of a research problem and the student's proposed research program, and is
presented in the Department's annual Proposal Symposium (typically held in April).
The second required seminar, at the conclusion of the program, describes
the research results and conclusions, at which time the student
is examined by the thesis or dissertation committee (Thesis or Dissertation Defense).
All students in the Graduate Program are required to take courses
to meet proficiency for their selected Track, if they have not taken
such courses earlier in their career or can demonstrate proficiency in some other
way determined in consultation with their advisory committee
(see list of required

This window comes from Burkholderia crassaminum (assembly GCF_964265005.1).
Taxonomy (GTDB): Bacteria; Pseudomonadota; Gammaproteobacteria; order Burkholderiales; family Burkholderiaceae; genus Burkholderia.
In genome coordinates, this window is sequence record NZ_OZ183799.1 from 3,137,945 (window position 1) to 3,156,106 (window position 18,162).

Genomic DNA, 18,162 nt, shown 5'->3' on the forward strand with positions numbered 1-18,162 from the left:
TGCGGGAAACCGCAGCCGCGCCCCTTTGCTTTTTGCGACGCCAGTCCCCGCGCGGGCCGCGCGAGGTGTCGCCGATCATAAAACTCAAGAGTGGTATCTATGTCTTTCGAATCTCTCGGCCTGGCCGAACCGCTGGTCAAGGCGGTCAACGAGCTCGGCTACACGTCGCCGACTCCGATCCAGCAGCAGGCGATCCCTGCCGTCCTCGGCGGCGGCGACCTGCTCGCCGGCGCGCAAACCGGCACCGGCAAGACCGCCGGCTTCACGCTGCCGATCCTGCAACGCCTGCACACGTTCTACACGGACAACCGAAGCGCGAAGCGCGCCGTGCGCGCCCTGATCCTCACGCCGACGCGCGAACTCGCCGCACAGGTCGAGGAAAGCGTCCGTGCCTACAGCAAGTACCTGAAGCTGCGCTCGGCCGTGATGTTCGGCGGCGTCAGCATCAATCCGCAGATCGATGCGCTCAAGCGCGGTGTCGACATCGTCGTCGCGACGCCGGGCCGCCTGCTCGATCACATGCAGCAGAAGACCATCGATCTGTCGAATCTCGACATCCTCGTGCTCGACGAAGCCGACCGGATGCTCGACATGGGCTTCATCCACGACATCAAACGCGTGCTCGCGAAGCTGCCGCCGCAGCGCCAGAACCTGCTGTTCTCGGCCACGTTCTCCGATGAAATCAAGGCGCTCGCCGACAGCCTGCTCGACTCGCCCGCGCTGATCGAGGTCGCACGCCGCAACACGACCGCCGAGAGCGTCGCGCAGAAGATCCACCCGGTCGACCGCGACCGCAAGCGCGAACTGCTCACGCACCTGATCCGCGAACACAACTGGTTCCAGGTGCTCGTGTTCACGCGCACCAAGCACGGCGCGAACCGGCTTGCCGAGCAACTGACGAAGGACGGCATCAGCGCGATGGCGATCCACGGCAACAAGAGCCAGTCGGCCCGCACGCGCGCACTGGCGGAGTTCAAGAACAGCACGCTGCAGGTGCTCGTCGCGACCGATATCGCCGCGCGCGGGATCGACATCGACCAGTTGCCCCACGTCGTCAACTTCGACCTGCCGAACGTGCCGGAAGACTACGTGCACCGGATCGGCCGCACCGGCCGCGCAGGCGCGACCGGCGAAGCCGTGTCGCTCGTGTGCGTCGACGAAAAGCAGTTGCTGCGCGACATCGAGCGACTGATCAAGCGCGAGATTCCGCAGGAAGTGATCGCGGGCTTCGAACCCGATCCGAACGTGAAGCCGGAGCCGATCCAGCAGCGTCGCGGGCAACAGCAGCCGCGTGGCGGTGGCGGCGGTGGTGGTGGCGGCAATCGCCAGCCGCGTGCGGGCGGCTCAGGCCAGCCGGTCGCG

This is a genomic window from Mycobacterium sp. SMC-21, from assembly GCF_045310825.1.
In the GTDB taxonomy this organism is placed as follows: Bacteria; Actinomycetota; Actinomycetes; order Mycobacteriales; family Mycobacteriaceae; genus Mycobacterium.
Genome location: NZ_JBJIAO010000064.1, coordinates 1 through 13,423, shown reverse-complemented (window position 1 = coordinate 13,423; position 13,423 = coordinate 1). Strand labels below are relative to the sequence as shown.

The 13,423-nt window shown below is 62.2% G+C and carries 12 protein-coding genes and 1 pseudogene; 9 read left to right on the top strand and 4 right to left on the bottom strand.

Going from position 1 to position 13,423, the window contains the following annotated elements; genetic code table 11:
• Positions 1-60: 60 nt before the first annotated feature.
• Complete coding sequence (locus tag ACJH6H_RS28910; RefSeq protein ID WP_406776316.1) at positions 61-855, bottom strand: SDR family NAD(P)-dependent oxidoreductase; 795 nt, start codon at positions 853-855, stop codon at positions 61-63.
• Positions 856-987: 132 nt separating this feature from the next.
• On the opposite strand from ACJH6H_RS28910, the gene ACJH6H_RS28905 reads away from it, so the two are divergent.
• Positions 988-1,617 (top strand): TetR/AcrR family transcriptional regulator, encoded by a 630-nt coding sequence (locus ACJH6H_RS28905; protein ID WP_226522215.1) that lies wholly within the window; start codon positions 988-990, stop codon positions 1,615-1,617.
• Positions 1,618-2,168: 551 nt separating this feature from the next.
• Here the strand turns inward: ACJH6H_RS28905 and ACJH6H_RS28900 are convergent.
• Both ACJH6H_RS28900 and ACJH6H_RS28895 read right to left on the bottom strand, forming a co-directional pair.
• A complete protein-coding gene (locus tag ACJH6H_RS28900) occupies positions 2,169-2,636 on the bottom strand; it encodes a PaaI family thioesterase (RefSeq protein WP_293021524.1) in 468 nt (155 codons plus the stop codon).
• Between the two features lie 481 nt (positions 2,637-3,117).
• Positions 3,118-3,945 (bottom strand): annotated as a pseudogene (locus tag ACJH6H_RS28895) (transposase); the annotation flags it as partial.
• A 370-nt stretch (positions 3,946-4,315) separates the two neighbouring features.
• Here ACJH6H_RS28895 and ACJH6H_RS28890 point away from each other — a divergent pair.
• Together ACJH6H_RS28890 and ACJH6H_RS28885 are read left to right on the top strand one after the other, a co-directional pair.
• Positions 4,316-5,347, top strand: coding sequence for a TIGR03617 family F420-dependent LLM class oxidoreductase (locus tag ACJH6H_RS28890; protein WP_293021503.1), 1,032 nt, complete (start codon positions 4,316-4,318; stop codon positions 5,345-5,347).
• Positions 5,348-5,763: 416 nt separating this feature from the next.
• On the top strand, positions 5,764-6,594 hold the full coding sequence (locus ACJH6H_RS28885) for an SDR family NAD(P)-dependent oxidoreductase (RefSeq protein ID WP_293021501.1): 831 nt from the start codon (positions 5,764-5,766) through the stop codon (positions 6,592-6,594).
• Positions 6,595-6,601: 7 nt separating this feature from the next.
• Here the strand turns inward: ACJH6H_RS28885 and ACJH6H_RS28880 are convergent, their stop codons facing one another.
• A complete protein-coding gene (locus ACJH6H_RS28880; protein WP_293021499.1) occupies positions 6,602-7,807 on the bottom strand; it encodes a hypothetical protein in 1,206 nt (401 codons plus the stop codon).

proficiencies for each Track).
Plan A (thesis) and Plan B (non-thesis) are separate Master's
of Science programs with distinct purposes. Before admission to
candidacy, the plan that a candidate intends to follow must be declared
and approved. Plan A is the usual program to be taken by candidates.
Plan B is offered for students who do not intend to make research
in botanical sciences their profession. The Plan B program emphasizes
teaching and technological aspects of the botanical sciences. Graduates
with an MS degree have found employment in the areas of private
and public research, land management, conservation, education, and
business. Many students opt to continue their studies in the Doctoral
program at UHM or elsewhere.
MS Plan A (Thesis)
At least 30 credit hours total,
including 12 credit hours towards thesis research, and 18 credit
hours of courses (minimum 12 credits in courses numbered 600-level
or above) approved by the candidate's committee.
MS Plan B (Non-thesis)
At least 30 credit hours total, including 18 credit
hours in Botany, or an approved related field, in courses numbered
600-level or above (excluding BOT 699 and BOT 700). At least 6 (but
not more than 9) credits in addition to the 18 described above must